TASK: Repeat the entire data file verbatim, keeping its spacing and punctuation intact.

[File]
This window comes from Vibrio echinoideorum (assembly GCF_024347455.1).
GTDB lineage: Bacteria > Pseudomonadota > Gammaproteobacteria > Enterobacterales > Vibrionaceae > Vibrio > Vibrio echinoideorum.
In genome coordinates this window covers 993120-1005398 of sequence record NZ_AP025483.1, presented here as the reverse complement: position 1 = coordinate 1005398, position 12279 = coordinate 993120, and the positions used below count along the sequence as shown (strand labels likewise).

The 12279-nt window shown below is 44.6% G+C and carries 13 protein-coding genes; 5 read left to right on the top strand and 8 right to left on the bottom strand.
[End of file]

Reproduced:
This window comes from Vibrio echinoideorum (assembly GCF_024347455.1).
GTDB lineage: Bacteria > Pseudomonadota > Gammaproteobacteria > Enterobacterales > Vibrionaceae > Vibrio > Vibrio echinoideorum.
In genome coordinates this window covers 993120-1005398 of sequence record NZ_AP025483.1, presented here as the reverse complement: position 1 = coordinate 1005398, position 12279 = coordinate 993120, and the positions used below count along the sequence as shown (strand labels likewise).

The 12279-nt window shown below is 44.6% G+C and carries 13 protein-coding genes; 5 read left to right on the top strand and 8 right to left on the bottom strand.